Nigeria Battles Cargo Under-Declaration Crisis

MWUN Calls for Urgent Reinstatement of Tally Clerks to Safeguard National Revenue

by Oluwatosin Racheal Alabi

In a detailed examination of the challenges faced by Nigerian ports, the President General of the Maritime Workers Union of Nigeria (MWUN), Adewale Adeyanju, has brought to light the persistent issue of cargo under-declaration—a problem that not only undermines the operational integrity of the ports but also poses a significant threat to the national economy. The crux of this issue, as identified by Adeyanju, lies in the absence of tally clerks, a situation that has opened the floodgates for unscrupulous activities by shippers and their collaborators, ultimately leading to substantial revenue losses for the country.

The role of tally clerks historically has been pivotal in the maritime industry, ensuring the accurate recording of cargo quantities as ships unload their goods. These professionals serve as the first line of defense against fraudulent practices by verifying the quantity and condition of cargo, thus maintaining transparency and accountability in port operations. However, with the advent of digitalization and the phasing out of manual tallying practices, Nigerian ports have witnessed a gap in their operational integrity. The lack of physical verification allows for considerable manipulation of cargo records, where shippers can declare only a fraction of the actual cargo, severely impacting port revenues and compromising accountability.

Adeyanju’s concerns extend beyond the mere absence of tally clerks to highlight a broader systemic issue within the Nigerian maritime sector. He emphasizes that the under-declaration of cargoes is not an isolated problem but a symptom of larger operational and regulatory lapses. The situation is exacerbated by the inaction of key stakeholders, including terminal operators at private jetties, who have been accused of flouting regulations and hindering government-appointed contractors from conducting necessary oversight activities. This resistance to regulation and oversight further entrenches the culture of opacity and facilitates illicit activities within the ports.

The call to action by Adeyanju is a plea for comprehensive reform, directed at both the Nigerian Ports Authority (NPA) and the Ministry of Marine and Blue Economy. By highlighting the need for governmental intervention, Adeyanju underscores the importance of re-establishing rigorous checks and balances within port operations. He suggests that decisive measures are required to address the root causes of under-declaration and illegal operations, which include re-integrating tally clerks into the cargo verification process and enhancing the oversight capabilities of regulatory bodies.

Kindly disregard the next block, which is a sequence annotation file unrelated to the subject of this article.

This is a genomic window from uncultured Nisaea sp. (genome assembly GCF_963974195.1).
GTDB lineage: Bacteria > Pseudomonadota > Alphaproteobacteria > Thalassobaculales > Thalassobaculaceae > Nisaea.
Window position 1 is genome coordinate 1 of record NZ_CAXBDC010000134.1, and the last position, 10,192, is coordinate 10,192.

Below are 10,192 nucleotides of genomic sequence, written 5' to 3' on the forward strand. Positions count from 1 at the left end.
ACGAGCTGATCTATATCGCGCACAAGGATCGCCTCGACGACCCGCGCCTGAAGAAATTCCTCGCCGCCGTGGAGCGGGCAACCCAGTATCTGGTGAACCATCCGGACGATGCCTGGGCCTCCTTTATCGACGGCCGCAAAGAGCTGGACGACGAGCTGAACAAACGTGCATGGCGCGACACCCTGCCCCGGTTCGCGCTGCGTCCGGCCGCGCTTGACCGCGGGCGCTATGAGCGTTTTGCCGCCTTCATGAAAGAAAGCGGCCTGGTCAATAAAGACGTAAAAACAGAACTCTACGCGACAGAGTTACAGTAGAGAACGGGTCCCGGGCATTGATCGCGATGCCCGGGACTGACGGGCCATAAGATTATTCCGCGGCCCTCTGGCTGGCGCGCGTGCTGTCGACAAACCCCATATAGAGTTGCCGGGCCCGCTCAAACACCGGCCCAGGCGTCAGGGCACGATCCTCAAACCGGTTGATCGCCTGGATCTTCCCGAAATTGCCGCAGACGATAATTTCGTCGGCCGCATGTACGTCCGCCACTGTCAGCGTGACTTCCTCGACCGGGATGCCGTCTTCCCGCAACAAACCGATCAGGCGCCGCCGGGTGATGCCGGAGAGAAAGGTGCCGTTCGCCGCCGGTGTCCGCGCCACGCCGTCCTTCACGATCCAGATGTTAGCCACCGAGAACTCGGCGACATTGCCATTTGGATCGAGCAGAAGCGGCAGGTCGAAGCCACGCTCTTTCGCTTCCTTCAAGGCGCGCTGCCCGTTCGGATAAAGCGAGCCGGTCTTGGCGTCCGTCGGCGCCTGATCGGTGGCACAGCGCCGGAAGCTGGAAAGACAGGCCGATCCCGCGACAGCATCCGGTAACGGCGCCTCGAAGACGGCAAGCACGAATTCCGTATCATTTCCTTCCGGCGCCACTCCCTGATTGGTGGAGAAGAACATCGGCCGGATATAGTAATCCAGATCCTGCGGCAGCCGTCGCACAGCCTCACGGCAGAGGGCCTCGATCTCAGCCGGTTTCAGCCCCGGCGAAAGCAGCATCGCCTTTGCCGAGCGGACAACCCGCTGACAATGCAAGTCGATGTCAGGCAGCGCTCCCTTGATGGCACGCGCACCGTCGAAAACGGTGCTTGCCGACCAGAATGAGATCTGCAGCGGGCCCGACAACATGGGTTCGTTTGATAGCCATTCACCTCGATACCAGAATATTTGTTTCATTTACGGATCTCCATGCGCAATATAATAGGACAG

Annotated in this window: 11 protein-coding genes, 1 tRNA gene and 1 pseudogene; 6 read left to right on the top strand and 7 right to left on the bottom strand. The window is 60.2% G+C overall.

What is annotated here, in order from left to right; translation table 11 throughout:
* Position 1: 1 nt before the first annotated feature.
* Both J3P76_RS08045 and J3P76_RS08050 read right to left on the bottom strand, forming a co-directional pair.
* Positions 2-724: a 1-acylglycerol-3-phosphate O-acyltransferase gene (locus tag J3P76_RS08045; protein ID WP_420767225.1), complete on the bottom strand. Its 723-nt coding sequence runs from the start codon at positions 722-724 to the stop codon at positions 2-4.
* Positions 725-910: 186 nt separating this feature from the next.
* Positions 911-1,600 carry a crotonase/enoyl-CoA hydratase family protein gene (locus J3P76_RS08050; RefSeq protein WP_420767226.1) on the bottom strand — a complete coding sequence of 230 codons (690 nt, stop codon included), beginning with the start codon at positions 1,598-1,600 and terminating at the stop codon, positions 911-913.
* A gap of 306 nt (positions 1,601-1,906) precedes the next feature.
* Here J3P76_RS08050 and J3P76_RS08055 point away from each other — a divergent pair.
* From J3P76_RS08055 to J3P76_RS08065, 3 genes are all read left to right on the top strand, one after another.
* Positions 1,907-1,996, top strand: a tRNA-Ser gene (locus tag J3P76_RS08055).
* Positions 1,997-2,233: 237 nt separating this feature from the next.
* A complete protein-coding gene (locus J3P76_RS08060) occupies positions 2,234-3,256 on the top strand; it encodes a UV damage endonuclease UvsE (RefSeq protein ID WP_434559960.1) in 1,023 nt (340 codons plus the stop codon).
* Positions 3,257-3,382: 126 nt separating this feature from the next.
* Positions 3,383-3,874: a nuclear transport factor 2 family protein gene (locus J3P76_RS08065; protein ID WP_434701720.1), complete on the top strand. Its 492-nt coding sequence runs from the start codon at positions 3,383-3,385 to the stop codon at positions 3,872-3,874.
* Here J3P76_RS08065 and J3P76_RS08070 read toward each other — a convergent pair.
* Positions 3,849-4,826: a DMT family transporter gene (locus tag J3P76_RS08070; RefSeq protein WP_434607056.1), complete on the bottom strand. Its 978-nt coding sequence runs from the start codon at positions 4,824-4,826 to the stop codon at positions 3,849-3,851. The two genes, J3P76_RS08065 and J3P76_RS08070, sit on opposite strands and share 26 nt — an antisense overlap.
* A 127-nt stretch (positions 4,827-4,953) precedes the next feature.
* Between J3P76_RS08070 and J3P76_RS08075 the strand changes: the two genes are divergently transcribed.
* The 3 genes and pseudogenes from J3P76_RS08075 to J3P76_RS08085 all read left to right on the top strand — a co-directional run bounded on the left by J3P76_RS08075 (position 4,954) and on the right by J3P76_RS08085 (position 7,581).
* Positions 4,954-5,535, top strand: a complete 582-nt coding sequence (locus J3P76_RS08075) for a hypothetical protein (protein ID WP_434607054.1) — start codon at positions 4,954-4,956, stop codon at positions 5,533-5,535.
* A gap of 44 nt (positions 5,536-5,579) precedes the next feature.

The urgency of Adeyanju’s message is clear: the integrity of Nigerian ports and the sustainability of the maritime sector are at stake. He advocates for a multifaceted approach to reform, encompassing both technological advancements and the reinstatement of proven traditional practices like tallying. This approach not only aims to curb the immediate issues of under-declaration and illicit activities but also to restore confidence among international shipping companies and investors in the Nigerian maritime sector.

Furthermore, Adeyanju’s call extends to a broader assessment of port facilities and jetties to identify and rectify irregularities. This comprehensive evaluation is envisioned to pave the way for a more transparent, efficient, and accountable port system, which is crucial for Nigeria’s ambition to become a leading player in the global maritime industry.

In conclusion, the challenges highlighted by the MWUN President General serve as a critical reminder of the systemic issues plaguing Nigerian ports. The absence of tally clerks symbolizes a larger problem of governance, regulation, and enforcement in the maritime sector. Addressing these issues requires a concerted effort from all stakeholders, including the government, regulatory bodies, and the maritime workers themselves. By taking decisive action, Nigeria can safeguard its ports’ integrity, protect its revenue streams, and secure its position in the global maritime industry. This is not just a matter of operational efficiency but of national economic security and prosperity.

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